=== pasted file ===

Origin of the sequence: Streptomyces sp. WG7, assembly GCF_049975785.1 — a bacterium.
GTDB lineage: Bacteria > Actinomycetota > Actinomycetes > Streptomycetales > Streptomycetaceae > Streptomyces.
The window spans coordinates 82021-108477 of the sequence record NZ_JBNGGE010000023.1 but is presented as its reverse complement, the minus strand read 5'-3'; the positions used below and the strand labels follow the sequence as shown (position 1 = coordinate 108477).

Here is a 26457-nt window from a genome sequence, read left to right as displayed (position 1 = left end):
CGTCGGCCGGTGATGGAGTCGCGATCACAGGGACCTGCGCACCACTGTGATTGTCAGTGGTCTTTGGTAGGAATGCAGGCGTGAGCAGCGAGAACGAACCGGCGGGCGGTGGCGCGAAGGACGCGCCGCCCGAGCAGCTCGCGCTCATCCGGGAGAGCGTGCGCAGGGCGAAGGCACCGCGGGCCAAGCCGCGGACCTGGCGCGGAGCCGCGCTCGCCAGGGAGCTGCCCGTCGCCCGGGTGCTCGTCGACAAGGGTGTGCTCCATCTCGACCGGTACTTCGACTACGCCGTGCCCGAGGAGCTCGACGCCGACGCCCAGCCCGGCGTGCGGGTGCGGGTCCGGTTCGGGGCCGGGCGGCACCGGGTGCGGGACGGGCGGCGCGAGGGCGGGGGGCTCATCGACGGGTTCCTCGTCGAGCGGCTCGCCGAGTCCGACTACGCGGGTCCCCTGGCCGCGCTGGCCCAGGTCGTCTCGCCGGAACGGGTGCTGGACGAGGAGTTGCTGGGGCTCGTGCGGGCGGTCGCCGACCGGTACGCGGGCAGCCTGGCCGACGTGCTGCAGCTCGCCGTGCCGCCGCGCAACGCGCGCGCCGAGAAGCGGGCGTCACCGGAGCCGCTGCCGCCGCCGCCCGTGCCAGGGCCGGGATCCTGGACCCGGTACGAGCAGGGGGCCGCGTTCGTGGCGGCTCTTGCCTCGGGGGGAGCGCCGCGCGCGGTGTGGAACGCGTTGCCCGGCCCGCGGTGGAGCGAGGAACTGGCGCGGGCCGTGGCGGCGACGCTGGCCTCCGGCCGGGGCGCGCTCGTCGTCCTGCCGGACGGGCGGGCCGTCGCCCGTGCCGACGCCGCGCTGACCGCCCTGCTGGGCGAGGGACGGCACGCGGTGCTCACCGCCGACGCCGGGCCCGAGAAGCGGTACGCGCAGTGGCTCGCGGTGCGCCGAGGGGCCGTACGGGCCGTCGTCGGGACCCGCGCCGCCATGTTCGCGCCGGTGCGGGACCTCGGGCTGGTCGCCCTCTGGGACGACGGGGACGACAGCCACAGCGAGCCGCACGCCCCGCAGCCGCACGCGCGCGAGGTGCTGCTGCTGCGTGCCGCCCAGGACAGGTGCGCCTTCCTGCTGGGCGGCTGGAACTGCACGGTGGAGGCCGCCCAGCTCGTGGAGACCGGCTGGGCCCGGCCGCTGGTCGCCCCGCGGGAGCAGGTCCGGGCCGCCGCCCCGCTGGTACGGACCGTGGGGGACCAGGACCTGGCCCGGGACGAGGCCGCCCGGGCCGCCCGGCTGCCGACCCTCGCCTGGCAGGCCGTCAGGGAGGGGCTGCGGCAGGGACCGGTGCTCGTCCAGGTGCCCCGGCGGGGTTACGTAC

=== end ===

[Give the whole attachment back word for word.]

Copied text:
Origin of the sequence: Streptomyces sp. WG7, assembly GCF_049975785.1 — a bacterium.
GTDB lineage: Bacteria > Actinomycetota > Actinomycetes > Streptomycetales > Streptomycetaceae > Streptomyces.
The window spans coordinates 82021-108477 of the sequence record NZ_JBNGGE010000023.1 but is presented as its reverse complement, the minus strand read 5'-3'; the positions used below and the strand labels follow the sequence as shown (position 1 = coordinate 108477).

Here is a 26457-nt window from a genome sequence, read left to right as displayed (position 1 = left end):
CGTCGGCCGGTGATGGAGTCGCGATCACAGGGACCTGCGCACCACTGTGATTGTCAGTGGTCTTTGGTAGGAATGCAGGCGTGAGCAGCGAGAACGAACCGGCGGGCGGTGGCGCGAAGGACGCGCCGCCCGAGCAGCTCGCGCTCATCCGGGAGAGCGTGCGCAGGGCGAAGGCACCGCGGGCCAAGCCGCGGACCTGGCGCGGAGCCGCGCTCGCCAGGGAGCTGCCCGTCGCCCGGGTGCTCGTCGACAAGGGTGTGCTCCATCTCGACCGGTACTTCGACTACGCCGTGCCCGAGGAGCTCGACGCCGACGCCCAGCCCGGCGTGCGGGTGCGGGTCCGGTTCGGGGCCGGGCGGCACCGGGTGCGGGACGGGCGGCGCGAGGGCGGGGGGCTCATCGACGGGTTCCTCGTCGAGCGGCTCGCCGAGTCCGACTACGCGGGTCCCCTGGCCGCGCTGGCCCAGGTCGTCTCGCCGGAACGGGTGCTGGACGAGGAGTTGCTGGGGCTCGTGCGGGCGGTCGCCGACCGGTACGCGGGCAGCCTGGCCGACGTGCTGCAGCTCGCCGTGCCGCCGCGCAACGCGCGCGCCGAGAAGCGGGCGTCACCGGAGCCGCTGCCGCCGCCGCCCGTGCCAGGGCCGGGATCCTGGACCCGGTACGAGCAGGGGGCCGCGTTCGTGGCGGCTCTTGCCTCGGGGGGAGCGCCGCGCGCGGTGTGGAACGCGTTGCCCGGCCCGCGGTGGAGCGAGGAACTGGCGCGGGCCGTGGCGGCGACGCTGGCCTCCGGCCGGGGCGCGCTCGTCGTCCTGCCGGACGGGCGGGCCGTCGCCCGTGCCGACGCCGCGCTGACCGCCCTGCTGGGCGAGGGACGGCACGCGGTGCTCACCGCCGACGCCGGGCCCGAGAAGCGGTACGCGCAGTGGCTCGCGGTGCGCCGAGGGGCCGTACGGGCCGTCGTCGGGACCCGCGCCGCCATGTTCGCGCCGGTGCGGGACCTCGGGCTGGTCGCCCTCTGGGACGACGGGGACGACAGCCACAGCGAGCCGCACGCCCCGCAGCCGCACGCGCGCGAGGTGCTGCTGCTGCGTGCCGCCCAGGACAGGTGCGCCTTCCTGCTGGGCGGCTGGAACTGCACGGTGGAGGCCGCCCAGCTCGTGGAGACCGGCTGGGCCCGGCCGCTGGTCGCCCCGCGGGAGCAGGTCCGGGCCGCCGCCCCGCTGGTACGGACCGTGGGGGACCAGGACCTGGCCCGGGACGAGGCCGCCCGGGCCGCCCGGCTGCCGACCCTCGCCTGGCAGGCCGTCAGGGAGGGGCTGCGGCAGGGACCGGTGCTCGTCCAGGTGCCCCGGCGGGGTTACGTAC